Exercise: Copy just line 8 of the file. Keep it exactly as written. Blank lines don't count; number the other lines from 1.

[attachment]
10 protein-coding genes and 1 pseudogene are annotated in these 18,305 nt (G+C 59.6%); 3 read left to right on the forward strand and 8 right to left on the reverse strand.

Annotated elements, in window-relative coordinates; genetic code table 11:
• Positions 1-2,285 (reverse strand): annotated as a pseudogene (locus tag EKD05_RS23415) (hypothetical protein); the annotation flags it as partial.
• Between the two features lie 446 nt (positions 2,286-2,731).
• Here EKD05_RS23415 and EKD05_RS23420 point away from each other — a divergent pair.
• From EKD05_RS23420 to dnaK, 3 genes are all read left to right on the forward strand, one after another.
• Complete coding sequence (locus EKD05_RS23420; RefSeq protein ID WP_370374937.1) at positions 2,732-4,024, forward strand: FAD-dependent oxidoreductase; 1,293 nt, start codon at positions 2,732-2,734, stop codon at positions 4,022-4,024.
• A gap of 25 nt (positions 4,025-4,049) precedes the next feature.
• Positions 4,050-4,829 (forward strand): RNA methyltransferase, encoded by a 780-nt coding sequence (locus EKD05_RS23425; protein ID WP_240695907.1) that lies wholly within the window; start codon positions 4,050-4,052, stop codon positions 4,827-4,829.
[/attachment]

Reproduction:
• A gap of 25 nt (positions 4,025-4,049) precedes the next feature.